Join OEdigital on Facebook Join OEdigital on LinkedIn Join OEdigital on Twitter
 

Stranded gas FLNG model launched

Written by  OE Staff Tuesday, 17 October 2017 02:55

Norwegian energy consultancy Add Energy and Australian firm Transborders Energy (TBE) are working together, with help from MODEC and TechnipFMC, to create a fast deployment business model for floating liquefied natural gas (FLNG) concept to access small-scale stranded resources.

The new business model targets discovered gas resources of 0.5-2.0 Tcf that have little value to their current owners because they are either in remote locations where tieback is capital intensive, or lack an economically viable development concept.

Key to the model is the deployment of a small-scale FLNG vessel. Rather than investing up to five years in identifying a gas resource, understanding its size and potential and creating a bespoke development concept, the new model establishes a pre-defined concept incorporating the use of a ca.1.0 million ton per annum FLNG vessel and applies it to fields that fit the concept.

Add Energy says this low-cost concept represents a radical change in gas field development and will unlock hundreds of the world’s previously uneconomic smaller natural gas plays.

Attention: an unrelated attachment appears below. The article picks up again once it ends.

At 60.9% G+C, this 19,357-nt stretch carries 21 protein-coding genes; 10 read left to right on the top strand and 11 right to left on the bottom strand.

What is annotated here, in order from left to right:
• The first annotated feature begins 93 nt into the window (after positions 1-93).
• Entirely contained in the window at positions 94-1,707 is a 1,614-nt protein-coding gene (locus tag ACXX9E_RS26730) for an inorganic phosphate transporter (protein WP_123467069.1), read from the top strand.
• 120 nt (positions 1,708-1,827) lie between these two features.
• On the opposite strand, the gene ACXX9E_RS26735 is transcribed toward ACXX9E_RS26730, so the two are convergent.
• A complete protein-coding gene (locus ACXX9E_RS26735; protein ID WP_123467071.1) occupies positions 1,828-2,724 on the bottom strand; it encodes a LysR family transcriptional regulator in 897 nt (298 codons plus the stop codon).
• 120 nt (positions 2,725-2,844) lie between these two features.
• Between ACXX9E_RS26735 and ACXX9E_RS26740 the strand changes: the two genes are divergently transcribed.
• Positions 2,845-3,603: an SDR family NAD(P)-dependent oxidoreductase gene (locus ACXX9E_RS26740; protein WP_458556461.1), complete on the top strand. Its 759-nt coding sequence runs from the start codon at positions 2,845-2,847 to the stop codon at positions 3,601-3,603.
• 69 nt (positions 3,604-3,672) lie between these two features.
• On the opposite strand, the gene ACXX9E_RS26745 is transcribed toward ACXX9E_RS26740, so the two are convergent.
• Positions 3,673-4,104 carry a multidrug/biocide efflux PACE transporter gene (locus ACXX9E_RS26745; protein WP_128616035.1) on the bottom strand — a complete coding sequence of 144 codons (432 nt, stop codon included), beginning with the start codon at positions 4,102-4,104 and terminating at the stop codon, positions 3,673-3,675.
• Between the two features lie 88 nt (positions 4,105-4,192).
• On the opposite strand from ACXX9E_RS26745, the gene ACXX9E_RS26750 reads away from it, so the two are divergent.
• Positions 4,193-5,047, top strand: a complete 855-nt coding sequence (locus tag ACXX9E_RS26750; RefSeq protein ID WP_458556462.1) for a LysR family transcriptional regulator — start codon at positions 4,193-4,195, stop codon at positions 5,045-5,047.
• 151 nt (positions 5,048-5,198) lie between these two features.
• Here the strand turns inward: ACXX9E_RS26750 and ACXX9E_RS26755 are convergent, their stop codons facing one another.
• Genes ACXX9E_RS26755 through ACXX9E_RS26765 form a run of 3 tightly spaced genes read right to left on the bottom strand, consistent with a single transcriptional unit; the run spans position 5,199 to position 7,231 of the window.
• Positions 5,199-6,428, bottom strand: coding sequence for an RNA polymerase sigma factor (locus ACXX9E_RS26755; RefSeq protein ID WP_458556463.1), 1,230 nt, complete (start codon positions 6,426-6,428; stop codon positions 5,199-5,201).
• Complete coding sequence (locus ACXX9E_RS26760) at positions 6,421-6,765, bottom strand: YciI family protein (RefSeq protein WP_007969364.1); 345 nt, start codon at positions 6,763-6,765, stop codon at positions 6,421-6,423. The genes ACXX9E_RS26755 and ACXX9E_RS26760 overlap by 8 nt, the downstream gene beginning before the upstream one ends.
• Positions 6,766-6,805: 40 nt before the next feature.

Offshore Australia has been identified as suitable for an initial pilot project, with a target resource to be confirmed early 2018 and the project to be reach final investment decision by 2020.  TBE is also in discussion with resource owners of other jurisdictions to pursue global opportunities.

Add Energy will manage the drilling operations, maintenance, safety and risk management of the projects and is the exclusive partner to engineer, procure, drill and operate the wells. 

TechnipFMC is the exclusive partner for TBE on the engineering, procurement, construction and installation (EPCI) side for the subsea umbilicals, risers and flowlines and the FLNG vessel.

MODEC is the technical adviser for the EPCI of the hull, LNG tank and turret mooring system of the FLNG vessel, together with the operations and maintenance of TBE’s FLNG vessel.

Eduardo Robaina, VP for Well Engineering, Add Energy, said: “LNG development is currently focused on fields with large scale volumes between 5-10 Tcf or more. However, a supply shortage in LNG is expected from mid-2020 due to demand growth and a failure to proceed with new mega project developments. 

“Large scale LNG projects typically involve up to five years of front-end engineering and design work and a further six years for EPC activities, but new projects need to progress now to capture this upside.

“The Transborders’ concept enables the development of previously uneconomic resources at a much faster pace than that of mega projects and will help feed the growing demand for energy, initially in Asia and elsewhere. Add Energy’s role will be to ensure well construction, maintenance and well intervention activities are carried out in accordance with best practices and industry standards.”

 
Read 21901 times